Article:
MANILA: Yes, electric and hybrid vehicles have certainly seen a lot of demand lately due to a number of reasons. Vehicles with electric drivetrain are not only far more fuel efficient than your standard gas guzzler (petrol/diesel cars) but also pose a much lower threat to the beloved atmosphere. We’ve been hearing a lot of environmentalist rage since a couple of years, as we experience continuous erratic weather patterns, with news about hurricanes, droughts and tropical storms all across the globe.
This has led to a global outrage against automobile emission and the automotive industry’s overdependence on fossil fuel that leads to global warming. As a result, we saw a phenomenal industrial shift with the adoption of alternative energy sources and the rise of electric powered passenger vehicles. Despite the various new electric/hybrid vehicles being revealed every month, the market for these cars is moving at a really sluggish pace in other regions. The reality is certainly quite contrary as petrol and diesel driven vehicles see an even higher demand in other regions. But what has led to this strange reaction from the automotive buyers in the globe? Let’s take a closer look.
You cannot hope to have a successful market for electric vehicles when the gas prices are as low as USD 1.50/gallon. Electric vehicles might be extremely fuel efficient and can provide more miles, but with such low gas prices, there’s no reason why the average consumer would find the necessity for such a shift.
It would be easy to think that buying an electric vehicle would solve a lot of problems with refueling, but in reality, it is much harder to find a charging station as compared to a gas station. The low crude oil prices and lack of charging stations for electric/hybrid vehicles is one of the major reasons why people refrain from buying such vehicles.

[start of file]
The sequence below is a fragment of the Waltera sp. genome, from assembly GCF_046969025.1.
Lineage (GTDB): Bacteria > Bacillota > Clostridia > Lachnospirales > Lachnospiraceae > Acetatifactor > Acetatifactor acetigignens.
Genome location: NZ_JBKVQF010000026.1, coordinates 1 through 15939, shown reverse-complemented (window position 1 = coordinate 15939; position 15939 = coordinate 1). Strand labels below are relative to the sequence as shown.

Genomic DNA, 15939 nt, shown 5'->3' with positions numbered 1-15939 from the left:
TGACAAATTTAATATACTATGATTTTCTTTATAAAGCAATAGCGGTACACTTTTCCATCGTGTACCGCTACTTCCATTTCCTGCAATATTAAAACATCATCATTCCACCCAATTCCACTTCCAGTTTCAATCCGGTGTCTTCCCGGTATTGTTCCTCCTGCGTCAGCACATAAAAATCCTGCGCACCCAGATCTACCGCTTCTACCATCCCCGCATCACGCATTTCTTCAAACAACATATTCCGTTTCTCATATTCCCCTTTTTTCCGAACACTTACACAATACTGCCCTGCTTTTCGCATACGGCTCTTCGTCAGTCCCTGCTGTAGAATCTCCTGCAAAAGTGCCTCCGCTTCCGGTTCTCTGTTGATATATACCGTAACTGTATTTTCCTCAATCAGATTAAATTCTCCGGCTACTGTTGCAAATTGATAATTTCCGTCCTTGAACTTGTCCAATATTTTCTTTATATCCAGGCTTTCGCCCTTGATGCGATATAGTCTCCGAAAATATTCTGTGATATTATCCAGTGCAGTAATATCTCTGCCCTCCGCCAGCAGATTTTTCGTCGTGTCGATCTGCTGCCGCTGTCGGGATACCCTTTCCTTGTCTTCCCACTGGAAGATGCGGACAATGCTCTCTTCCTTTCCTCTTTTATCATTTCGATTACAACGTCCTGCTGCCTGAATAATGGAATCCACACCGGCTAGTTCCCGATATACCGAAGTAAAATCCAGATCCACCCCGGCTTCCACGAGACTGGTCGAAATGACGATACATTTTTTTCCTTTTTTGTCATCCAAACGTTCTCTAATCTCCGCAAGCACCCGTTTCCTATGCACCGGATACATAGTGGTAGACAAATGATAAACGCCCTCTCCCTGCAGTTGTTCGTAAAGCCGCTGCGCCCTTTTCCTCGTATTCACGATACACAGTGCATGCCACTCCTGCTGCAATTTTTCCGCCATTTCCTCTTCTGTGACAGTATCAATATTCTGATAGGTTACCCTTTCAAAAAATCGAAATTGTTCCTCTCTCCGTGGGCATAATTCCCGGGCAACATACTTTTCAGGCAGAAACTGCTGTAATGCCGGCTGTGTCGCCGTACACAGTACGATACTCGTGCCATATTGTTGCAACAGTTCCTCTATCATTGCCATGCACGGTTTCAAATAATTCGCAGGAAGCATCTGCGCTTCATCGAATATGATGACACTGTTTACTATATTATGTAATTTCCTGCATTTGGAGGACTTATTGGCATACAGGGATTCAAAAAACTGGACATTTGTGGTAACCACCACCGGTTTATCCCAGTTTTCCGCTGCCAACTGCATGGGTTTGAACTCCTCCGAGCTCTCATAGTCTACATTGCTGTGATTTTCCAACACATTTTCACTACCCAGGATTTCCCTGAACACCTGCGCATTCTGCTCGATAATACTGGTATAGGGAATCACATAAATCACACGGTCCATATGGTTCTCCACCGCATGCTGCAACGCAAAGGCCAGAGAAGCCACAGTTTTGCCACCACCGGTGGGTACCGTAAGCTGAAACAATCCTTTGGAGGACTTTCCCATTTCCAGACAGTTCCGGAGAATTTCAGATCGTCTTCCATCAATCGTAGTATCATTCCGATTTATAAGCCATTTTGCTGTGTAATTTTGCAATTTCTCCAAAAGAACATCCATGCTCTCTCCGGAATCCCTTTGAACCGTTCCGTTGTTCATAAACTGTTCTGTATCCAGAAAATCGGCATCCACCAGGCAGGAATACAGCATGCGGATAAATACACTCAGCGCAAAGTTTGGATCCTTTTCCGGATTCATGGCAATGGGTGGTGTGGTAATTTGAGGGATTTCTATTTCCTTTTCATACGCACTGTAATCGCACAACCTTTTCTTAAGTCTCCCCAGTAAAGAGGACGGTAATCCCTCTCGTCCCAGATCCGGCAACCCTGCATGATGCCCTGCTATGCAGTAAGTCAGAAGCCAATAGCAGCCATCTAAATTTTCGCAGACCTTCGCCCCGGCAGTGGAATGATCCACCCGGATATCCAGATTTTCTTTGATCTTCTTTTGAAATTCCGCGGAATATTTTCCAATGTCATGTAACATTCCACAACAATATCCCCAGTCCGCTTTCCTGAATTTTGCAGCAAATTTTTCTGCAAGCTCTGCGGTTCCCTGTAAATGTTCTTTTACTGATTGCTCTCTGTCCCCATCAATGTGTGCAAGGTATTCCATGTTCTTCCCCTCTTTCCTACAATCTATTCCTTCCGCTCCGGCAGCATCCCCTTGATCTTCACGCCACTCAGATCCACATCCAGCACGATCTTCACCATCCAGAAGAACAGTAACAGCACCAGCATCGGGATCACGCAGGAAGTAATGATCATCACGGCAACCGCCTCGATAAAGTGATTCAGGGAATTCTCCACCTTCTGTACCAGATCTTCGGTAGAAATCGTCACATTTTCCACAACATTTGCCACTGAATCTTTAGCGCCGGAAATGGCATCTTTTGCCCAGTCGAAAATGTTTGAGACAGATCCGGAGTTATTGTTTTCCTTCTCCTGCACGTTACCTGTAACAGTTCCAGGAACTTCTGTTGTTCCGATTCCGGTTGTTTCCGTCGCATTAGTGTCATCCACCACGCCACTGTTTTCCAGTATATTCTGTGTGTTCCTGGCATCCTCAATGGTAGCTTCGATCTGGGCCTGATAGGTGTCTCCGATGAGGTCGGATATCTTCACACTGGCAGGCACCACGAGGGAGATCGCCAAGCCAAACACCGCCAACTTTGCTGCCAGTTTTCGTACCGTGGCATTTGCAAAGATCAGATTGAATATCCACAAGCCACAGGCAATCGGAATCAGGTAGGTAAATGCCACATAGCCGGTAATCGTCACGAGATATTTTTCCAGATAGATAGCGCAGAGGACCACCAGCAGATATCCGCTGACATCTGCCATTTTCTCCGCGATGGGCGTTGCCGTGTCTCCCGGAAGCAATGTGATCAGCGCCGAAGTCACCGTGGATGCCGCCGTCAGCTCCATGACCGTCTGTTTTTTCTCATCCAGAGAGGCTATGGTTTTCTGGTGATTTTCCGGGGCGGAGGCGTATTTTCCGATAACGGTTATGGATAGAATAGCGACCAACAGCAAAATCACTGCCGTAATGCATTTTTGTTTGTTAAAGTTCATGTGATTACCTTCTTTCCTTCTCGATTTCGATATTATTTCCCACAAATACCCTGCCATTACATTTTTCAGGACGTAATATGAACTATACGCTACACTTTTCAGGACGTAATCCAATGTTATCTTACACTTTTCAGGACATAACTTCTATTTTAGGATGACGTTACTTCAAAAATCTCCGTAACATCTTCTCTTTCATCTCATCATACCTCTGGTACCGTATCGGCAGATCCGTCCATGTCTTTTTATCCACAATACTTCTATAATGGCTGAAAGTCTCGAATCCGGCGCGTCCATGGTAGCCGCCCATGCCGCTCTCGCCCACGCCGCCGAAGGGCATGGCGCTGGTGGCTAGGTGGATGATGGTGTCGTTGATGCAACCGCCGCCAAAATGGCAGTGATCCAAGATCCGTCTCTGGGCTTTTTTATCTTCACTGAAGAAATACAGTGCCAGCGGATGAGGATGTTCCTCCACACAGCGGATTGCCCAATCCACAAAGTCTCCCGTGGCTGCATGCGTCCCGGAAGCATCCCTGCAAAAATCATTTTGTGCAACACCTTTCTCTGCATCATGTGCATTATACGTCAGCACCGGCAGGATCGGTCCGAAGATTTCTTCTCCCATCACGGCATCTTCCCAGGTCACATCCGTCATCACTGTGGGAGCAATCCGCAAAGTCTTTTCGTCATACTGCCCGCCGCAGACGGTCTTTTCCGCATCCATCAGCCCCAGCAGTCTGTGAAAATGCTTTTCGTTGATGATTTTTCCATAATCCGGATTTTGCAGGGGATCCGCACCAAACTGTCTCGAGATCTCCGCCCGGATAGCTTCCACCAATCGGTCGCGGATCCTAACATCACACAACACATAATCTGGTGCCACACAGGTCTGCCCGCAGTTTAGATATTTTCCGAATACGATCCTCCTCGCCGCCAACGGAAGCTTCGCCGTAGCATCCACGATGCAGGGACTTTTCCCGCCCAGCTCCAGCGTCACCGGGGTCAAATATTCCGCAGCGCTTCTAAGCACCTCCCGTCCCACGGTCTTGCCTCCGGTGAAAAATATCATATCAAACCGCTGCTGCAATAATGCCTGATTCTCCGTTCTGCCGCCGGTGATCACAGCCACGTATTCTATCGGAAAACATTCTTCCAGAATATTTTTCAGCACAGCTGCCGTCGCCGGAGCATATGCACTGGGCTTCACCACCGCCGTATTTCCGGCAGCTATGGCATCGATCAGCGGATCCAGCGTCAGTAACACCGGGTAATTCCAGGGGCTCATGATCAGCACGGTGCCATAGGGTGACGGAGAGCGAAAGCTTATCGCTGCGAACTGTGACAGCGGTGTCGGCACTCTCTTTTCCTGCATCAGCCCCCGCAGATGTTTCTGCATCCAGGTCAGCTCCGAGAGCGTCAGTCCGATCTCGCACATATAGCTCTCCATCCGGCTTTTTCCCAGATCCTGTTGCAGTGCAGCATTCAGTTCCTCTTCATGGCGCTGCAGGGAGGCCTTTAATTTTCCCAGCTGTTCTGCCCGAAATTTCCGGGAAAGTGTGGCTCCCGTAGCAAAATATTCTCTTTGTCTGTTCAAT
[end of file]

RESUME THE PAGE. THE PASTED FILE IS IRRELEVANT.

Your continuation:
Like how every new Apple product is sold at an exorbitant price, same is the case when it comes to electric/hybrid vehicles. It would certainly be logical to sell the product at an affordable price if you’re looking to attract more buyers. But that certainly doesn’t seem to be logical enough for most automotive manufacturers across the globe as electric/hybrid vehicles continue to bear premium price tags. One surely can’t trust anyone in this capitalist world!
No matter how much we try, but increasing taxes on electric engines further hampers their sales. While the government keeps strict tabs on vehicular emission levels and try to promote the use of clean energy, most authorities categorize electric cars in the same vein as luxury cars. As a result these vehicles are always sold at higher prices treating their more efficient engine like it was a start/stop button.
But when we talk about the real figures less than 500,000 electric vehicles were sold globally last year, quite contrary to the industrial prediction of a million units. This has turned into a major problem for the automotive industry as buyers and markets continue to resist this much-needed change. The future is certainly ‘Electric’ and we’d love to get electrified, provided these above loopholes are patched.